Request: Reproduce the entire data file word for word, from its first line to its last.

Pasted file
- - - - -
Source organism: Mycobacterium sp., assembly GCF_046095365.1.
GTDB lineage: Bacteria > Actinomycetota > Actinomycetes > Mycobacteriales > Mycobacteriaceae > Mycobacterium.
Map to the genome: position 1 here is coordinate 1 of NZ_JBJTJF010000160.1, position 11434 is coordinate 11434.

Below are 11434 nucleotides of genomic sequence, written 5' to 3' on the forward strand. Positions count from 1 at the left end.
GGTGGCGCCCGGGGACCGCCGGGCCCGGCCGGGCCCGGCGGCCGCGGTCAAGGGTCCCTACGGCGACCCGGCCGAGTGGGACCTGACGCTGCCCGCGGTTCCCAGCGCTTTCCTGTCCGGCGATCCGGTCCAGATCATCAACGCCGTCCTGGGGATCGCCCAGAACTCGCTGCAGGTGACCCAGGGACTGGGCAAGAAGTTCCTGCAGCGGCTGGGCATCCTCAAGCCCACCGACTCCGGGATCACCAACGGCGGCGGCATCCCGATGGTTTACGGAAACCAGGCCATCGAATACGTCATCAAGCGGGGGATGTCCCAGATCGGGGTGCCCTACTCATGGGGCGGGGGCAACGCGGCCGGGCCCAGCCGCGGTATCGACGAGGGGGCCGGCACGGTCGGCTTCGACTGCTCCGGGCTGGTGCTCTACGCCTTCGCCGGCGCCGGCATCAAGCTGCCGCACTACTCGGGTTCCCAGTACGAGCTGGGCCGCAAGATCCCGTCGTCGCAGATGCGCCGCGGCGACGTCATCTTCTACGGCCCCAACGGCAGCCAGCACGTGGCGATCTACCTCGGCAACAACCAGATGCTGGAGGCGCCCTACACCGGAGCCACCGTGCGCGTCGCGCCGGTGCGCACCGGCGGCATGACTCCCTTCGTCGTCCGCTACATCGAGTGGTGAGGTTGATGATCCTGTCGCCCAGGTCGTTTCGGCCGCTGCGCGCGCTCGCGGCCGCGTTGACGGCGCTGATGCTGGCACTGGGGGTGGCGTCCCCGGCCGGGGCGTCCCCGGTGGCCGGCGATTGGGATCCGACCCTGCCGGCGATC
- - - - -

Source organism: Mycobacterium sp., assembly GCF_046095365.1.
GTDB lineage: Bacteria > Actinomycetota > Actinomycetes > Mycobacteriales > Mycobacteriaceae > Mycobacterium.
Map to the genome: position 1 here is coordinate 1 of NZ_JBJTJF010000160.1, position 11434 is coordinate 11434.

Below are 11434 nucleotides of genomic sequence, written 5' to 3' on the forward strand. Positions count from 1 at the left end.
GGTGGCGCCCGGGGACCGCCGGGCCCGGCCGGGCCCGGCGGCCGCGGTCAAGGGTCCCTACGGCGACCCGGCCGAGTGGGACCTGACGCTGCCCGCGGTTCCCAGCGCTTTCCTGTCCGGCGATCCGGTCCAGATCATCAACGCCGTCCTGGGGATCGCCCAGAACTCGCTGCAGGTGACCCAGGGACTGGGCAAGAAGTTCCTGCAGCGGCTGGGCATCCTCAAGCCCACCGACTCCGGGATCACCAACGGCGGCGGCATCCCGATGGTTTACGGAAACCAGGCCATCGAATACGTCATCAAGCGGGGGATGTCCCAGATCGGGGTGCCCTACTCATGGGGCGGGGGCAACGCGGCCGGGCCCAGCCGCGGTATCGACGAGGGGGCCGGCACGGTCGGCTTCGACTGCTCCGGGCTGGTGCTCTACGCCTTCGCCGGCGCCGGCATCAAGCTGCCGCACTACTCGGGTTCCCAGTACGAGCTGGGCCGCAAGATCCCGTCGTCGCAGATGCGCCGCGGCGACGTCATCTTCTACGGCCCCAACGGCAGCCAGCACGTGGCGATCTACCTCGGCAACAACCAGATGCTGGAGGCGCCCTACACCGGAGCCACCGTGCGCGTCGCGCCGGTGCGCACCGGCGGCATGACTCCCTTCGTCGTCCGCTACATCGAGTGGTGAGGTTGATGATCCTGTCGCCCAGGTCGTTTCGGCCGCTGCGCGCGCTCGCGGCCGCGTTGACGGCGCTGATGCTGGCACTGGGGGTGGCGTCCCCGGCCGGGGCGTCCCCGGTGGCCGGCGATTGGGATCCGACCCTGCCGGCGATC